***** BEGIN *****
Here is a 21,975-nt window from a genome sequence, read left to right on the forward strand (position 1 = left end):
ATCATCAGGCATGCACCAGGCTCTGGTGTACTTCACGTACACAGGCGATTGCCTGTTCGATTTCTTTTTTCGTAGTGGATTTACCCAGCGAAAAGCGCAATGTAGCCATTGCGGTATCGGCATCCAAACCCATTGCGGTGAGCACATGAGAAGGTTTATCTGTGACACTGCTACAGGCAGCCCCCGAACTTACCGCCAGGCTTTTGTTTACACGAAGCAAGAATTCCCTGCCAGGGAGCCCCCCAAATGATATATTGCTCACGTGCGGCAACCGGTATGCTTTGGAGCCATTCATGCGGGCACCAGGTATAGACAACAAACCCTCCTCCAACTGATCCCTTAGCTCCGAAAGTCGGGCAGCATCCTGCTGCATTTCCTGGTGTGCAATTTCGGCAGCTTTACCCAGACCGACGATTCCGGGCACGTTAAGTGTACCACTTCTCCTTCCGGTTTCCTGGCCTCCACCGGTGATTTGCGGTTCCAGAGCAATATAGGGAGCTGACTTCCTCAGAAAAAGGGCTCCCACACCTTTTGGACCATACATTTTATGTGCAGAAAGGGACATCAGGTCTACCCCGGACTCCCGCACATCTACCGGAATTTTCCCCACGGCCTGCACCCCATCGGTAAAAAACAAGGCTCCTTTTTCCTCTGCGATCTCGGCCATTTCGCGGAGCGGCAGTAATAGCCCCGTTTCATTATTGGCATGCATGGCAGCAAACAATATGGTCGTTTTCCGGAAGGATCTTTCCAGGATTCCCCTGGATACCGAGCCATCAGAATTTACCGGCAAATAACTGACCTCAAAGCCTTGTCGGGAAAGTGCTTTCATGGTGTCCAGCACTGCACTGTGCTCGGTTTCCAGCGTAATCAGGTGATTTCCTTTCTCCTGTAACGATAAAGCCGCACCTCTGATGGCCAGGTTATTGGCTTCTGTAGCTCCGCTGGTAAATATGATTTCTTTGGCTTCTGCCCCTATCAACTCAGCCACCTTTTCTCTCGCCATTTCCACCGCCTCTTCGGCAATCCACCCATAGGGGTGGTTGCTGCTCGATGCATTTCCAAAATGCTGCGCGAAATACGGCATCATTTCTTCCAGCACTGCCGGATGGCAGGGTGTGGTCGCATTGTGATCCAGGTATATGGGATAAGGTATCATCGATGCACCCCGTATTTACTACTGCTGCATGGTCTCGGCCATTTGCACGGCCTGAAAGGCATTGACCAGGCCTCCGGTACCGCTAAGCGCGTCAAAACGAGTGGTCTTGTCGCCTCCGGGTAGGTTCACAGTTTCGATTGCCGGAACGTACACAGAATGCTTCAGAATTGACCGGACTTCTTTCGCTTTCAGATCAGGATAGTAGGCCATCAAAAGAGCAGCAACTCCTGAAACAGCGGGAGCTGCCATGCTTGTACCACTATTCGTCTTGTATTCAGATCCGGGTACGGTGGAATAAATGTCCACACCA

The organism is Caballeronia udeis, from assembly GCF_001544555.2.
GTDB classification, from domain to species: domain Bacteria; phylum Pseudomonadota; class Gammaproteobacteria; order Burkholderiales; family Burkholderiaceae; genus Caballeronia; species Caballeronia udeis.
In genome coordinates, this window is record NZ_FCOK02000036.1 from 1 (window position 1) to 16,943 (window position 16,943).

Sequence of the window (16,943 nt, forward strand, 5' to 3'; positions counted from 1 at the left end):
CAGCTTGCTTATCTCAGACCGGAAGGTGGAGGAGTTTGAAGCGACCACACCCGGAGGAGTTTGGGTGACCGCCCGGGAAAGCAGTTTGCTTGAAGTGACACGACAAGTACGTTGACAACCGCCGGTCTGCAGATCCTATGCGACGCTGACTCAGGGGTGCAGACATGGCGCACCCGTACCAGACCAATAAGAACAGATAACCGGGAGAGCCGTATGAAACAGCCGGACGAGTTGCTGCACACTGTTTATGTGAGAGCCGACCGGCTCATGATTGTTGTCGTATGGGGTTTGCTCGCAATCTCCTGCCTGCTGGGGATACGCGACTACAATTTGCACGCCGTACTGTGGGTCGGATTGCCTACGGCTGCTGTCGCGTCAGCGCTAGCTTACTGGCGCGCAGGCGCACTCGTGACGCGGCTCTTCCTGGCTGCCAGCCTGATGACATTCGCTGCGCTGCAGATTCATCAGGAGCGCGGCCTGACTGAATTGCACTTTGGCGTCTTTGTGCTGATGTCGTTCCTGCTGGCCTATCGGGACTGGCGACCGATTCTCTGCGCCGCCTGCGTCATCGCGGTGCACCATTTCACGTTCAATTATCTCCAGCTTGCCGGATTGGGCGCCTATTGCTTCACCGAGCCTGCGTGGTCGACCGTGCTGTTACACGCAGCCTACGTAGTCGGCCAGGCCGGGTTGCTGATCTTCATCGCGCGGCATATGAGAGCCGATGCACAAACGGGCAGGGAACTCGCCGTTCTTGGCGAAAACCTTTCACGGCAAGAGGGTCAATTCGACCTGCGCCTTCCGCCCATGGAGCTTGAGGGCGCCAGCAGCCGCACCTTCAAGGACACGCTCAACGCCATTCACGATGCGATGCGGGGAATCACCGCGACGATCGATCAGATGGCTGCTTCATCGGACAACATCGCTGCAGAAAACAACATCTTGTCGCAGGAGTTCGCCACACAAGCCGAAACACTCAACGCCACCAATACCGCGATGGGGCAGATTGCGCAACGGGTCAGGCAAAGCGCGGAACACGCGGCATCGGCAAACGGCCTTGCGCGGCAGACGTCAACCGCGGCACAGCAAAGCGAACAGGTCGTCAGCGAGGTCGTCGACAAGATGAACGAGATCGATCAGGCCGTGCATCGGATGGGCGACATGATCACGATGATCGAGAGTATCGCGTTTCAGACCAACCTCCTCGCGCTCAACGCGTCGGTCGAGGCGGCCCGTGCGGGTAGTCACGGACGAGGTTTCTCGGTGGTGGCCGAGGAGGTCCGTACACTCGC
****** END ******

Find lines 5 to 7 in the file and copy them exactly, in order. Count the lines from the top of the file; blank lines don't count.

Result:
In genome coordinates, this window is record NZ_FCOK02000036.1 from 1 (window position 1) to 16,943 (window position 16,943).

Sequence of the window (16,943 nt, forward strand, 5' to 3'; positions counted from 1 at the left end):
CAGCTTGCTTATCTCAGACCGGAAGGTGGAGGAGTTTGAAGCGACCACACCCGGAGGAGTTTGGGTGACCGCCCGGGAAAGCAGTTTGCTTGAAGTGACACGACAAGTACGTTGACAACCGCCGGTCTGCAGATCCTATGCGACGCTGACTCAGGGGTGCAGACATGGCGCACCCGTACCAGACCAATAAGAACAGATAACCGGGAGAGCCGTATGAAACAGCCGGACGAGTTGCTGCACACTGTTTATGTGAGAGCCGACCGGCTCATGATTGTTGTCGTATGGGGTTTGCTCGCAATCTCCTGCCTGCTGGGGATACGCGACTACAATTTGCACGCCGTACTGTGGGTCGGATTGCCTACGGCTGCTGTCGCGTCAGCGCTAGCTTACTGGCGCGCAGGCGCACTCGTGACGCGGCTCTTCCTGGCTGCCAGCCTGATGACATTCGCTGCGCTGCAGATTCATCAGGAGCGCGGCCTGACTGAATTGCACTTTGGCGTCTTTGTGCTGATGTCGTTCCTGCTGGCCTATCGGGACTGGCGACCGATTCTCTGCGCCGCCTGCGTCATCGCGGTGCACCATTTCACGTTCAATTATCTCCAGCTTGCCGGATTGGGCGCCTATTGCTTCACCGAGCCTGCGTGGTCGACCGTGCTGTTACACGCAGCCTACGTAGTCGGCCAGGCCGGGTTGCTGATCTTCATCGCGCGGCATATGAGAGCCGATGCACAAACGGGCAGGGAACTCGCCGTTCTTGGCGAAAACCTTTCACGGCAAGAGGGTCAATTCGACCTGCGCCTTCCGCCCATGGAGCTTGAGGGCGCCAGCAGCCGCACCTTCAAGGACACGCTCAACGCCATTCACGATGCGATGCGGGGAATCACCGCGACGATCGATCAGATGGCTGCTTCATCGGACAACATCGCTGCAGAAAACAACATCTTGTCGCAGGAGTTCGCCACACAAGCCGAAACACTCAACGCCACCAATACCGCGATGGGGCAGATTGCGCAACGGGTCAGGCAAAGCGCGGAACACGCGGCATCGGCAAACGGCCTTGCGCGGCAGACGTCAACCGCGGCACAGCAAAGCGAACAGGTCGTCAGCGAGGTCGTCGACAAGATGAACGAGATCGATCAGGCCGTGCATCGGATGGGCGACATGATCACGATGATCGAGAGTATCGCGTTTCAGACCAACCTCCTCGCGCTCAACGCGTCGGTCGAGGCGGCCCGTGCGGGTAGTCACGGACGAGGTTTCTCGGTGGTGGCCGAGGAGGTCCGTACACTCGC